I’m flexing my wings for another journey this spring…this time to Findhorn, a destination I’ve wanted to visit for years. There’s an Experience Week happening, and with it the opportunity to step into a landscape where the green beings are awake and aware and working with their human stewards. It’s a trip I’ve dreamed of taking for years.
The challenge is going to be getting there. I’ve learned from experience that each step forward is met with equal inner pushback…call it inertia, call it resistance…and this is no exception. Far from it.
Escaping the Good Daughter full post
(777 words, 2 images, estimated 3:06 mins reading time)
For thousands of years, civilizations have seen: when the forests are clearcut, the climate changes. The temperature rises, rainfall decreases, catastrophic weather events increase, deserts spread across the land.
The indigenous peoples of the Amazon know this – and they are fighting to save their sacred lands, not only for the sake of their cultures but also for the sake of life on Earth. The U.N. Declaration on the Rights of Indigenous Peoples protects them in theory from forcible relocation, but this protection is being overridden with coerced, sham agreements, military evictions, and the kidnapping, torture, and assassination of their activists. And the destruction of the rainforest continues.
I first heard of the radical theologian Matthew Fox when I was in college…at the time, he was the visionary founder of the Institute of Culture and Creation Spirtuality in Chicago, shaking up the Catholic theological world with his teachings of joy, embodied-ness, ecology, activism and contemplation in prayer. I remember feeling intrigued, attracted to a Christian theology that honored creation as sacred…I didn’t know then that Dr. Fox’s work would eventually be the key to a new direction in my life.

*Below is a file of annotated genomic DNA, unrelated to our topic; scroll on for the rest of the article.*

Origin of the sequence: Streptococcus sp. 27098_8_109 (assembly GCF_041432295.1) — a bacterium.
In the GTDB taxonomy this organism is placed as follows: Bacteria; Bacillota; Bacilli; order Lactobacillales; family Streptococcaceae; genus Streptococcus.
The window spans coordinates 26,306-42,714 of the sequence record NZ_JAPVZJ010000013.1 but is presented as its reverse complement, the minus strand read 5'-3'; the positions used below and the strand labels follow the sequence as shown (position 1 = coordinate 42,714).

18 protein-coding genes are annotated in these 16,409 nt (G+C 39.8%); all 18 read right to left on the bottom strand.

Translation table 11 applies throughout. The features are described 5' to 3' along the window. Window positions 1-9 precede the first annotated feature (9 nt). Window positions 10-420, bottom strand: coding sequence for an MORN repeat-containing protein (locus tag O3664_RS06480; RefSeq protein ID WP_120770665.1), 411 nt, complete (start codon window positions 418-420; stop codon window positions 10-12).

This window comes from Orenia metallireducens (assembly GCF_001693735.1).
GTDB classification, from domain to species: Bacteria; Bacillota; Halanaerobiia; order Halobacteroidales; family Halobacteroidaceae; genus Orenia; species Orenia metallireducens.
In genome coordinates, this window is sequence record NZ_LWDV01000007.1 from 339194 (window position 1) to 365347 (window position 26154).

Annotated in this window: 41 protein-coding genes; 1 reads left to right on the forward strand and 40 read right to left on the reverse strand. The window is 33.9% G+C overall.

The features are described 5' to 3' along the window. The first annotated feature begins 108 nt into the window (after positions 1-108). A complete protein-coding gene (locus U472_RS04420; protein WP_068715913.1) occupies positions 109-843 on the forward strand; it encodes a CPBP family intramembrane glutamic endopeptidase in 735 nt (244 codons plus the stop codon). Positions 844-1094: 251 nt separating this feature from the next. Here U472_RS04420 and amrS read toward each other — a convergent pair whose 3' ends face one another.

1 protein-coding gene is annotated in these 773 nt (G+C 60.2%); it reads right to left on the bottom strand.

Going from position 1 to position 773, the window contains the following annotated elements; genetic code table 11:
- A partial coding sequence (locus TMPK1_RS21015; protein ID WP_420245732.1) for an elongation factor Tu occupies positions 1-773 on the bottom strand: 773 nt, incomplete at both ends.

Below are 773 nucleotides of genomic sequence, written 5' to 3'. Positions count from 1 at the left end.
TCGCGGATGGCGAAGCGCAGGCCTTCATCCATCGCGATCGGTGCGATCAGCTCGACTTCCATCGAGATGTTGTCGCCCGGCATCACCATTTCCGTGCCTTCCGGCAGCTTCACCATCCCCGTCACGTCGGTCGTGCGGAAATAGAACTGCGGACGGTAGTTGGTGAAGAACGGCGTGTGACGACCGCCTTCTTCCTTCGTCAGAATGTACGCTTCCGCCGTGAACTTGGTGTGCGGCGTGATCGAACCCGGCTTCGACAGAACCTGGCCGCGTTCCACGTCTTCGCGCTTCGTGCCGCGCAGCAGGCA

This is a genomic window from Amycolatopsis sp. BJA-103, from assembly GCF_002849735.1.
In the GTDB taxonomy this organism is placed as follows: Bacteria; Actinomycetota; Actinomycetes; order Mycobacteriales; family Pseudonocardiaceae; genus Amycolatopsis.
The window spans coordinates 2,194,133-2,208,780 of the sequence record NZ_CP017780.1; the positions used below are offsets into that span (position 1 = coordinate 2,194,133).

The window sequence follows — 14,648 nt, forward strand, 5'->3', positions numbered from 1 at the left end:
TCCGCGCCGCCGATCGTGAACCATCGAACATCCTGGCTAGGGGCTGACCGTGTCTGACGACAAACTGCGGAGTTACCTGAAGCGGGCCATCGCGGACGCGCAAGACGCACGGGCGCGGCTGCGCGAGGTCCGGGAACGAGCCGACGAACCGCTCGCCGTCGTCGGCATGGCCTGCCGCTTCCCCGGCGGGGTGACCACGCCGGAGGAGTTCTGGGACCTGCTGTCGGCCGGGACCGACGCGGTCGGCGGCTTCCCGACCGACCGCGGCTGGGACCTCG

There’s been a lot written about September as Suicide Prevention Month. There are walks scheduled, grassroots support movements growing…in particular Project Semicolon, a brilliant step toward reframing the question in a way that warms this grammarian’s heart…
It’s been a passionate topic for me for a long time: I’ve seen friends teeter on the edge and – thankfully – pull themselves back, or allow themselves to be pulled back. Other classmates, sadly, were not so fortunate.
Phoenix Rising full post
(1464 words, 1 image, estimated 5:51 mins reading time)
I’ve been circling around this topic for months?…years?….decades?…and finally I think it’s time to square my shoulders and confront it, crazy and apocalyptic as it may sound.
The topic is…well, The Big One. The big earthquake, financial crash, climate-change climax, the perfect catastrophic convergence of all the razors’ edges we’ve been walking as a planetary society. The Big One, or cascade of Big Ones, that nobody wants to talk about, that we are excising from our consciousness like Florida Governor Rick Scott excising the words and concept of “climate change” from state policy.
What To Do During the 11th Hour full post
(1010 words, 1 image, estimated 4:02 mins reading time)